In a Rat's Nest

Ray Dussault's article, "Gun Records in a Rat's Nest," in the Justice & Technology section of the September 1998 issue, is one example of the many reasons I keep reading this publication. Surely all of us working in MIS in the public sector can identify with the reams of data in dusty boxes and file cabinets in thousands of file rooms that, if organized and computerized, would benefit the public immensely. The fact that Massachusetts now has gun sale records available at the click of a mouse button for law enforcement agencies is fantastic. Kathleen O'Toole, Massachusetts secretary of public safety and the driving force behind the project, has every right to be proud of this accomplishment, and I'm sure the 17,546 individuals who were identified as having gun licenses but shouldn't are wishing that those records would have stayed in the basement!

Frank L. Palmeri

Data Base Programmer/Analyst

NYS Dept. of Taxation & Finance

Albany, N.Y.


I read your recent article, "Gun Records in a Rat's Nest."

In it you say: "If a name pops up on McCarthy's computer screen as a current felon or someone with a restraining order against them, he will start the process of revoking their gun license. Usually, that means sending a registered letter ordering the individual to come to the station and turn in their guns. Surprisingly, most people respond, and the local departments will even hold the weapons to facilitate a sale to a legitimate gun dealer."

I'm surprised that you're surprised, since people who obey the law and lawfully obtain permits for firearms are (surprise!) law-abiding citizens. You have apparently fallen for the stereotype of firearm owners as drug-crazed killers who will shoot it out with police at the drop of a hat.

I hope you will do some research on the Second Amendment, lawful firearm ownership, and the statistics on use of firearms for self-protection vs. the commission of crimes. To start off, check out .

Your article states that 5,200 firearms license have been revoked. I believe that there are on the order of 2,000,000 gun owners in Massachusetts. Doing the math, 0.26 percent of gun owners had their licenses revoked. Is that worth $700,000? Perhaps, perhaps not.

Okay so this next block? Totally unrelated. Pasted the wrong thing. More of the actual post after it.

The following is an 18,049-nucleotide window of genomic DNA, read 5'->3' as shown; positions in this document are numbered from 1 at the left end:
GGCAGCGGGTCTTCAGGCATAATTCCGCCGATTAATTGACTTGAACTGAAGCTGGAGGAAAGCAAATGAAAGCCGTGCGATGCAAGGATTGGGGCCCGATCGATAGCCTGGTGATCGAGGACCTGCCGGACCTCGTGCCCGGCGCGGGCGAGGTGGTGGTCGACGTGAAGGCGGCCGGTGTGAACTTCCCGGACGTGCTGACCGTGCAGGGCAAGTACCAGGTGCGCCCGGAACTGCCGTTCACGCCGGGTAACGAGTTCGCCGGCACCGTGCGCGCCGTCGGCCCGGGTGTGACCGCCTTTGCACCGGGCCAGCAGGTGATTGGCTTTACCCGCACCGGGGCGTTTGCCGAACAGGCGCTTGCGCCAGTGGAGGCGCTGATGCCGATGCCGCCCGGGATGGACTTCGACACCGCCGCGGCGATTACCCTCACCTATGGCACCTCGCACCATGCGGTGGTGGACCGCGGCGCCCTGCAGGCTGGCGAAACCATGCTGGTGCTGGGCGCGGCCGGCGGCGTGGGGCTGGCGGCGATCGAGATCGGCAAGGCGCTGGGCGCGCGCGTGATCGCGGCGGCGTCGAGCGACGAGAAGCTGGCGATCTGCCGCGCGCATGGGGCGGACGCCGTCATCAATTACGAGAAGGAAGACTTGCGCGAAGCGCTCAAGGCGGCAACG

My views are not those of my employer.

Lee Fyock

Senior Software Engineer

Natick, Mass.


"'... The next step is flipping the switch to make the system accessible from every police station and the laptop computers of officers in the field. That way, if an officer is conducting a traffic stop, they will know the gun-ownership history of the car's registered owner,' explained [Massachusetts Secretary of Public Safety Kathleen] O'Toole."

So you think if no gun registration shows on the officer's in-car computer, s/he can safely approach the stopped vehicle knowing there's no chance of a gun being carried? I certainly hope not.

Furthermore, if this new system makes pulling licenses so easy, why did Massachusetts just pass a law making firearm identification cards renewable and reducing the term of a license to carry [a gun] from five years to four? With this new technology, don't you think licenses should be good until a crime is committed?

Tom LaRoche

Software Engineer

Boylston, Mass.


OK, so now the gun license and gun ownership records of Massachusetts residents are more accessible to the state (commonwealth, over there) and "problems have been solved." In engineering and science, it is well-known that the solution to a problem reveals new ones and, regarding the Second Amendment, you have just created a new problem.

We in the gun-owners community are well-aware of

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